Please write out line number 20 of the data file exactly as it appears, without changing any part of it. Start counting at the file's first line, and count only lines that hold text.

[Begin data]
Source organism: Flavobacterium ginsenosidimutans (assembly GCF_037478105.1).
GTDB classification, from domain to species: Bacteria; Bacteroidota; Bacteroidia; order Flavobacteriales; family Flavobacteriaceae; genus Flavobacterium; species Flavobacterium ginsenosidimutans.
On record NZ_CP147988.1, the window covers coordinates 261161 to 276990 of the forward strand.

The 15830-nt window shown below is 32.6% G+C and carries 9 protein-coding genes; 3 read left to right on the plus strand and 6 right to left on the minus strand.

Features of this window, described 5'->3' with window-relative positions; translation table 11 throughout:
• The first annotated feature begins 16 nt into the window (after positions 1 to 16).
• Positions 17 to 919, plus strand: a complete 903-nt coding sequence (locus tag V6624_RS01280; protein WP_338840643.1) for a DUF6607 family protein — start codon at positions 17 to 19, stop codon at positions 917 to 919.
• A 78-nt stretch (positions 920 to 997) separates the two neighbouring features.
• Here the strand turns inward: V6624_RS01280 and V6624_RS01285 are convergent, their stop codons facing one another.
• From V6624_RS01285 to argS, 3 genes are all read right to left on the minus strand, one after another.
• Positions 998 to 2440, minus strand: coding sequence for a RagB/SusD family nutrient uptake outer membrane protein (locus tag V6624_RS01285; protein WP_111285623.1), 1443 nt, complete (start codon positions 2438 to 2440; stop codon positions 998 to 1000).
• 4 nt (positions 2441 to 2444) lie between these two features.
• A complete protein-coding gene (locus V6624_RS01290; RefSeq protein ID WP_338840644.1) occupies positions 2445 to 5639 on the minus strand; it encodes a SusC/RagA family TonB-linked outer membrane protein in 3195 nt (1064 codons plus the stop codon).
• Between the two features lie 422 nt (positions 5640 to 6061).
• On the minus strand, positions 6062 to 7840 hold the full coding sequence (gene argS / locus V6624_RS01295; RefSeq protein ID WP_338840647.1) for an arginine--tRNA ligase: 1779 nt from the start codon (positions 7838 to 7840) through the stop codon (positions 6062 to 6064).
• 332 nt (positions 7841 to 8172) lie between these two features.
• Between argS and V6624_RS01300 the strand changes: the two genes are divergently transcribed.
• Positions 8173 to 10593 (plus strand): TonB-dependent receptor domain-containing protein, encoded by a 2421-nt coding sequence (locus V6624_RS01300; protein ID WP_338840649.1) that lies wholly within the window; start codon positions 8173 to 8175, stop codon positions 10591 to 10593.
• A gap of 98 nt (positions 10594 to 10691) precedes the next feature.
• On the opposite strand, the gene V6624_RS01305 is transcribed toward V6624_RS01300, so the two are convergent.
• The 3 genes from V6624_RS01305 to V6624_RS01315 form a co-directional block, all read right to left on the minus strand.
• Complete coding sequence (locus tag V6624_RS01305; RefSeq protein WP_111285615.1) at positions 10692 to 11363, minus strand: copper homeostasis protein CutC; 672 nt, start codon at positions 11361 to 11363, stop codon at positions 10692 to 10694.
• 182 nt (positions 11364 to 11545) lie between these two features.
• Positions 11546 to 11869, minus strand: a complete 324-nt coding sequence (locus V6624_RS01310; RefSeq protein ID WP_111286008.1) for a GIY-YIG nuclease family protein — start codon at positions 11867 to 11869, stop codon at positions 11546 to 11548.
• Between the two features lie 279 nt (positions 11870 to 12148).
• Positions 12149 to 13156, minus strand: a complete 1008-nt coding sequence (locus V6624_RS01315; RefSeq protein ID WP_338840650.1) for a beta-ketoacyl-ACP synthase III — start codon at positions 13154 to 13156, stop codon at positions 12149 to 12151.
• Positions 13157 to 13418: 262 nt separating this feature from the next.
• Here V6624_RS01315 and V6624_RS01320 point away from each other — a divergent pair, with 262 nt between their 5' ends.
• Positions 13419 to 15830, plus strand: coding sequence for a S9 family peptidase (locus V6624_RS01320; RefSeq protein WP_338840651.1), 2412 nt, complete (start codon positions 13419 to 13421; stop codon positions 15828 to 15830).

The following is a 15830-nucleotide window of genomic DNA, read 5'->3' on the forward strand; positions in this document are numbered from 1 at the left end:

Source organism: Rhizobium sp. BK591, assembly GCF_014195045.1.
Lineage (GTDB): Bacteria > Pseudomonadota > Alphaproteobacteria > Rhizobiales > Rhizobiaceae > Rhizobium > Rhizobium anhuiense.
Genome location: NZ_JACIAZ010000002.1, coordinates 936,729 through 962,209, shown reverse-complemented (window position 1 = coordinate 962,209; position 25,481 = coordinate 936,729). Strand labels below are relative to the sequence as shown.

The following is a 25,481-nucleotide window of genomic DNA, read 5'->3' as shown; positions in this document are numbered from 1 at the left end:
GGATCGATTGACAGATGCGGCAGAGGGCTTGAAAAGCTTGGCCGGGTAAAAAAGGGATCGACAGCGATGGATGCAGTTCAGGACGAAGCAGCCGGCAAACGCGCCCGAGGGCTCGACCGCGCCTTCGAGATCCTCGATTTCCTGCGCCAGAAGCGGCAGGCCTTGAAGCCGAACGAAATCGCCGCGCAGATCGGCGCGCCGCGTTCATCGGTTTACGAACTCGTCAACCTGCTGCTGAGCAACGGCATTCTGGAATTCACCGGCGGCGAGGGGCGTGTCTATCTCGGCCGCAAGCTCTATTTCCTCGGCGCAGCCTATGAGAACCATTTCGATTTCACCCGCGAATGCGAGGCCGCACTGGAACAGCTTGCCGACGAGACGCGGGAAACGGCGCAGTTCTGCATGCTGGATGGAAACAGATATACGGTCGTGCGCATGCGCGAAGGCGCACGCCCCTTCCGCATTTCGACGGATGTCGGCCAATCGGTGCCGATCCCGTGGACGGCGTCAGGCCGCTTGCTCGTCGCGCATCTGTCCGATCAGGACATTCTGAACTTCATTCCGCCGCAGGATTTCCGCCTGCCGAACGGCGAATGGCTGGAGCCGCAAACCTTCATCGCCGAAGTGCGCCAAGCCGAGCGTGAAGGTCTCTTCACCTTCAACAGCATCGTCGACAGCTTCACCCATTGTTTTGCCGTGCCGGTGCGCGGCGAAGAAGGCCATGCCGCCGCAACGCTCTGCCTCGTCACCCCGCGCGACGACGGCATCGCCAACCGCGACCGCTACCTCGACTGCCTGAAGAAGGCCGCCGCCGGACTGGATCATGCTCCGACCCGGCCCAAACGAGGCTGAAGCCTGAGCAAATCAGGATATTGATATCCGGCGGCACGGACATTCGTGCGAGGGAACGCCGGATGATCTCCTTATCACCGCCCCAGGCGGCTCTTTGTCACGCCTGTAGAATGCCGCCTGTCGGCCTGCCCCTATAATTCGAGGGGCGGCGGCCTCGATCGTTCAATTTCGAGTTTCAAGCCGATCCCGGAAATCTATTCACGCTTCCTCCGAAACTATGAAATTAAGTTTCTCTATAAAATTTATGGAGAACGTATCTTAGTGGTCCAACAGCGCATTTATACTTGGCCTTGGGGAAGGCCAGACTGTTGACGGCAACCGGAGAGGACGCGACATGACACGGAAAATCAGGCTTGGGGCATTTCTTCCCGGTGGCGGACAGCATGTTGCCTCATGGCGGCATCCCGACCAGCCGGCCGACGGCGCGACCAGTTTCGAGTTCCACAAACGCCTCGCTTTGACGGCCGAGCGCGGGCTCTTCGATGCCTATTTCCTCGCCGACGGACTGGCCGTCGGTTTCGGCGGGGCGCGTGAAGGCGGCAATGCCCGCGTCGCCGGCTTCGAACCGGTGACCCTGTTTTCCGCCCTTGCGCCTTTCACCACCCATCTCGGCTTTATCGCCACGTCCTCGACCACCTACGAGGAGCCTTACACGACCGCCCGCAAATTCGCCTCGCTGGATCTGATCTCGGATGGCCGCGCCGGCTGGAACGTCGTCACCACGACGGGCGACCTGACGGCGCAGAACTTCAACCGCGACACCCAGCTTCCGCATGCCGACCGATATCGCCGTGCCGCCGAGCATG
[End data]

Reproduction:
• On the opposite strand, the gene V6624_RS01305 is transcribed toward V6624_RS01300, so the two are convergent.